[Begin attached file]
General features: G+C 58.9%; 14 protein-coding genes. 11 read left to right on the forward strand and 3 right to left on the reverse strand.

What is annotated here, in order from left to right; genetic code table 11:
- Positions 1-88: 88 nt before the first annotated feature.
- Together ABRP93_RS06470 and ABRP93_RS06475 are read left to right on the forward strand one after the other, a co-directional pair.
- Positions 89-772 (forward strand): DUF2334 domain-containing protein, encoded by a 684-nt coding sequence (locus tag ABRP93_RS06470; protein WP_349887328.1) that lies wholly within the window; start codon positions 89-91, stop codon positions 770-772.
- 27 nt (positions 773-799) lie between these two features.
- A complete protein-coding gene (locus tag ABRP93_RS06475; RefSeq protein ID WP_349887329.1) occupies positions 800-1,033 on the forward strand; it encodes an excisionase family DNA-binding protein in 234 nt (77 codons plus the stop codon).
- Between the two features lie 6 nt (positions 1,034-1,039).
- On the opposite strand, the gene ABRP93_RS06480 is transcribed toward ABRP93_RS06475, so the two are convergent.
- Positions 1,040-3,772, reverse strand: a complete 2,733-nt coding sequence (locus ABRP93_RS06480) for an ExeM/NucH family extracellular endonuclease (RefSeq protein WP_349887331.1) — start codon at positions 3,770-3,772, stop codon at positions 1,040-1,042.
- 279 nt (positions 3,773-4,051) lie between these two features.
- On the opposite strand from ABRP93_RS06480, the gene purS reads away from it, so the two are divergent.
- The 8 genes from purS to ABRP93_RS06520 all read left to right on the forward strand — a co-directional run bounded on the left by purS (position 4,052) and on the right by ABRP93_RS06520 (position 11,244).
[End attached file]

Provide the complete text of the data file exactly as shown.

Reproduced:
General features: G+C 58.9%; 14 protein-coding genes. 11 read left to right on the forward strand and 3 right to left on the reverse strand.

What is annotated here, in order from left to right; genetic code table 11:
- Positions 1-88: 88 nt before the first annotated feature.
- Together ABRP93_RS06470 and ABRP93_RS06475 are read left to right on the forward strand one after the other, a co-directional pair.
- Positions 89-772 (forward strand): DUF2334 domain-containing protein, encoded by a 684-nt coding sequence (locus tag ABRP93_RS06470; protein WP_349887328.1) that lies wholly within the window; start codon positions 89-91, stop codon positions 770-772.
- 27 nt (positions 773-799) lie between these two features.
- A complete protein-coding gene (locus tag ABRP93_RS06475; RefSeq protein ID WP_349887329.1) occupies positions 800-1,033 on the forward strand; it encodes an excisionase family DNA-binding protein in 234 nt (77 codons plus the stop codon).
- Between the two features lie 6 nt (positions 1,034-1,039).
- On the opposite strand, the gene ABRP93_RS06480 is transcribed toward ABRP93_RS06475, so the two are convergent.
- Positions 1,040-3,772, reverse strand: a complete 2,733-nt coding sequence (locus ABRP93_RS06480) for an ExeM/NucH family extracellular endonuclease (RefSeq protein WP_349887331.1) — start codon at positions 3,770-3,772, stop codon at positions 1,040-1,042.
- 279 nt (positions 3,773-4,051) lie between these two features.
- On the opposite strand from ABRP93_RS06480, the gene purS reads away from it, so the two are divergent.
- The 8 genes from purS to ABRP93_RS06520 all read left to right on the forward strand — a co-directional run bounded on the left by purS (position 4,052) and on the right by ABRP93_RS06520 (position 11,244).